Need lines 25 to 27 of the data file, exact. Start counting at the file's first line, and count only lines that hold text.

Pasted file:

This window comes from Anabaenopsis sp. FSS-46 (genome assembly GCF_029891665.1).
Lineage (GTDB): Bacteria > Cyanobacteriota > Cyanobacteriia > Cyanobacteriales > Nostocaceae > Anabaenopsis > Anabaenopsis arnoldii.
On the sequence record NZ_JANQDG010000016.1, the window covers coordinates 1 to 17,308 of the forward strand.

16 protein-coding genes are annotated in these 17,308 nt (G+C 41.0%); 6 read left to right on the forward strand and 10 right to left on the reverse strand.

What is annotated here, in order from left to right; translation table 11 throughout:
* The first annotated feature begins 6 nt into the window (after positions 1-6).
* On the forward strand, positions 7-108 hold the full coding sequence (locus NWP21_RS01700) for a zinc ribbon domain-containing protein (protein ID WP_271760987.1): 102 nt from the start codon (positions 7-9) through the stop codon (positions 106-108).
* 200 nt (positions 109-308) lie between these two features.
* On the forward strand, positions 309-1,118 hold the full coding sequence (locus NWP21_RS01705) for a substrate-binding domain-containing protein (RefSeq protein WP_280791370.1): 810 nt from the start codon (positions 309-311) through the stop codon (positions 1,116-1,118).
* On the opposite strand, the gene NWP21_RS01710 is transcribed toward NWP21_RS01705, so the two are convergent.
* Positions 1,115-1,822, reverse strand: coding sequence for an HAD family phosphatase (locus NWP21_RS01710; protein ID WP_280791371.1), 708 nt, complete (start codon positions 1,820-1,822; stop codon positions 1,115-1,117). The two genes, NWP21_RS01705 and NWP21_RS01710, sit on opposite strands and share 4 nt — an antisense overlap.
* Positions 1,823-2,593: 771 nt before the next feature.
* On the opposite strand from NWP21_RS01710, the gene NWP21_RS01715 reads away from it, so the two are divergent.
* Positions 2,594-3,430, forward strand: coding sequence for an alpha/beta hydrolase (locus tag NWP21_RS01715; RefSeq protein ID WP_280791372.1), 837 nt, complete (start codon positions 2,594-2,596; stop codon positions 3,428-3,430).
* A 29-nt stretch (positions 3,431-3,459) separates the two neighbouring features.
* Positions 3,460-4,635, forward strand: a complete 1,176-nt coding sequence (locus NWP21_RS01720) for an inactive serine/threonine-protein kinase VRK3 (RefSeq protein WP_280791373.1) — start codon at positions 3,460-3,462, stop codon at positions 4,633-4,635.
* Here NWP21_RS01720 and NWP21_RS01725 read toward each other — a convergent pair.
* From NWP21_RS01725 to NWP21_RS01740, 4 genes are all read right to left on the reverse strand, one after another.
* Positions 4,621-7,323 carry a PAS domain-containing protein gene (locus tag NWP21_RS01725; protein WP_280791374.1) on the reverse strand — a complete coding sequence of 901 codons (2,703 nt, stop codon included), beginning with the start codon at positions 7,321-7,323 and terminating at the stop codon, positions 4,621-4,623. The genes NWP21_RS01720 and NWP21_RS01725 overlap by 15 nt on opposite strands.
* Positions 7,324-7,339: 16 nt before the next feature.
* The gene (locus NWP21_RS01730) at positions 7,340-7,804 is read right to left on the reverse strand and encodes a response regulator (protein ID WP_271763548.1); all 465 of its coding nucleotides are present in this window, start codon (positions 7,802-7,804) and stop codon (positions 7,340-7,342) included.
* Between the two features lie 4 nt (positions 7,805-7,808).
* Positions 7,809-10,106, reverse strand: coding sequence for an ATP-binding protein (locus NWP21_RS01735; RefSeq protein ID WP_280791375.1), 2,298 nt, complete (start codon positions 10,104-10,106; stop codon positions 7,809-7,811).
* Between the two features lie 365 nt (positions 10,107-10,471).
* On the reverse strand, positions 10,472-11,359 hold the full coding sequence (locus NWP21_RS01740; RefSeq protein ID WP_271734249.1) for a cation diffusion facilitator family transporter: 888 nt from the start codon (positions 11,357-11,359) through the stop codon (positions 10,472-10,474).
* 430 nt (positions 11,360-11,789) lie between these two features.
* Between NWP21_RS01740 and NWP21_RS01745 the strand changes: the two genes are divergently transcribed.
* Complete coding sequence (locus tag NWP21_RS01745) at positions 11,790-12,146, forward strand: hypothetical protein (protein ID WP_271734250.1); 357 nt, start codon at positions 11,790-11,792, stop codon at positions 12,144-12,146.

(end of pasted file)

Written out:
* On the reverse strand, positions 10,472-11,359 hold the full coding sequence (locus NWP21_RS01740; RefSeq protein ID WP_271734249.1) for a cation diffusion facilitator family transporter: 888 nt from the start codon (positions 11,357-11,359) through the stop codon (positions 10,472-10,474).
* 430 nt (positions 11,360-11,789) lie between these two features.
* Between NWP21_RS01740 and NWP21_RS01745 the strand changes: the two genes are divergently transcribed.